As the world gears towards a net-zero future, Tenova leads the way in devising sustainable, effective and financially-viable technologies critical to the energy transition in which metals play a fundamental role. Drawing on decades of expertise in developing sustainable solutions for the metals industry, our engineers are creating some of the most cutting-edge technologies on the market that are driving the world’s decarbonization efforts.
The evidence is clear – human-caused climate change is affecting the weather in every region across the globe, with devastating, cross-cutting consequences. The coming decade will be decisive for decarbonizing our global economy as we strive to half our emissions by 2030 as per the Paris Agreement. At Tenova, we have put the brightest minds together to create technological solutions that help us fight for a common, sustainable future.
According to the most recent IPCC report released last May, “there is a rapidly closing window of opportunity to secure a liveable and sustainable future for all” with “rapid and far-reaching transitions across all sectors and systems becoming necessary.” One of these crucial transitions is the energy transition, with metals playing a decisive role as we move from fossil fuels to clean energy production and e-mobility. Tenova already works with a number of the main metals driving the transition and used in largest quantities, like aluminum and steel. Our focus here is on the more niche materials– including cobalt, copper, lithium, nickel, platinum and rare earths – which, although used in smaller amounts, play an equally critical role in the decarbonization of the sector.
The electrification of the planet is already having a ripple effect on the metals and mining sector, that now not only needs to meet the increasing demand for raw materials by diversifying its supply chain, but also to ensure that the ways these materials are extracted and processed are sustainable and affordable.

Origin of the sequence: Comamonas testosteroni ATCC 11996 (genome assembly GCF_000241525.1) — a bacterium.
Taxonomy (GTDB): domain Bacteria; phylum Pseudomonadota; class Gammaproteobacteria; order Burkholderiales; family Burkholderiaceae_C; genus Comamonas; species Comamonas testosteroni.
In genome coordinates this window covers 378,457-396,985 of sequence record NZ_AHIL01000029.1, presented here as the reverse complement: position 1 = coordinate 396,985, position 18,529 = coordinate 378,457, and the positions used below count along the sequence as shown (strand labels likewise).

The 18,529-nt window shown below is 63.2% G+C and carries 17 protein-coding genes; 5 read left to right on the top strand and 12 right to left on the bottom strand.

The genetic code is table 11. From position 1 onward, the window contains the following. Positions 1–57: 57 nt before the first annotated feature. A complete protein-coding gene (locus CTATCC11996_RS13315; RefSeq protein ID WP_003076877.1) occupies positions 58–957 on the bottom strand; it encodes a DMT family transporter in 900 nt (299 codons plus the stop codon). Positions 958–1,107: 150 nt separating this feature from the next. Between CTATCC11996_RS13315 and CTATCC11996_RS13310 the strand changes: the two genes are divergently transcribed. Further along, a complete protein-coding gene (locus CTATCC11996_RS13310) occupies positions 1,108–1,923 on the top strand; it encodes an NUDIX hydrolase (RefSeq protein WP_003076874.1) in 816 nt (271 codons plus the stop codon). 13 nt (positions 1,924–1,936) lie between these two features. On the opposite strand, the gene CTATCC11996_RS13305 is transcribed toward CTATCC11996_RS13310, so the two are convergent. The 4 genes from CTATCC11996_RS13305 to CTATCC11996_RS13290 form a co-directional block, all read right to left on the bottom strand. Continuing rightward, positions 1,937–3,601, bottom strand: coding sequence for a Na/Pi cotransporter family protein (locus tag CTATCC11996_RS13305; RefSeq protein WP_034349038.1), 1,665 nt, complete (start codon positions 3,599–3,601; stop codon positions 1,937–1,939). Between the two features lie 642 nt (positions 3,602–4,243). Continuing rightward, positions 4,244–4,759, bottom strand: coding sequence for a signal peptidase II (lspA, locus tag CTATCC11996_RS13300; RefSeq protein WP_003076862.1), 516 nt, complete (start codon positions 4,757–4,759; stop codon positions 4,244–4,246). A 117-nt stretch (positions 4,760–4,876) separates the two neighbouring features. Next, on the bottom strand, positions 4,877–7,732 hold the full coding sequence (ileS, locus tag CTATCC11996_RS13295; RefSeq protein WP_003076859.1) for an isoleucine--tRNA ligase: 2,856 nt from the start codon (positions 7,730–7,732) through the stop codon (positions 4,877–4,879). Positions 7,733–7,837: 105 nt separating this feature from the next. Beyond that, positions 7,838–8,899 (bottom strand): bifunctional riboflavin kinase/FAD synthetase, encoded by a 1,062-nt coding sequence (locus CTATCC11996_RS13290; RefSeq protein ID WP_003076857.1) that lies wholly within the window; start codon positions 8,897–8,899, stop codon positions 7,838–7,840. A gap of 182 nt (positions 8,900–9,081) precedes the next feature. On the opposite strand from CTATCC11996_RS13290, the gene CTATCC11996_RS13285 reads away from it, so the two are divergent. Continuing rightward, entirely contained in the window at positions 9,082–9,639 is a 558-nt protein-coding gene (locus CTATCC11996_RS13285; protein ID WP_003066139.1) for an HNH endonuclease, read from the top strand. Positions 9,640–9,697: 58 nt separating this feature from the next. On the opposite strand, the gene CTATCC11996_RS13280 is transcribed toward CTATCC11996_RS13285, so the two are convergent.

Rare-Earth Elements (REE), also called rare earths, are a set of 17 metallic elements which are not commonly found pure in nature. These include the 15 lanthanides in the periodic table, as well as scandium and yttrium. Rare earths are ubiquitous in our daily lives: they are key components in more than 200 products including any piece of modern technology such as mobile phones, electric vehicles, solar panels, wind turbines, and flat-screen monitors. Even though the quantity of rare earths required is small, they are critical to the energy transition.
The term “rare earth” is a misnomer as these metals are not scarce but have been historically complex to isolate. Indeed, their extraction has typically entailed vast amounts of energy and water, leading to high emissions and environmental impact. As demand for these materials grows rapidly and the market shifts from China, which currently dominates global production, Tenova’s engineers are working hard at developing extraction solutions that are sustainable and help decarbonize our planet. A prototype technology is about to be commissioned.
The Tenova advantage
In many ways, this is an extremely exciting moment for our industry. At Tenova, we are in the unique position to be able to draw on decades of knowledge to step up to this unprecedented task. The role of the engineer resembles that of an inventor, as we study and uncover new ways to produce the key enablers of this transition out of metal ores or out of waste – the so-called technospheric mining (mining not from natural deposits but from technological waste deposits). We are already developing a number of novel solutions - the recycling of lithium and other metals from batteries is just one of many examples. This crucial technology will effectively close the loop from end-of-life batteries to new battery production, ensuring an exceptionally low CO2 footprint for key metals.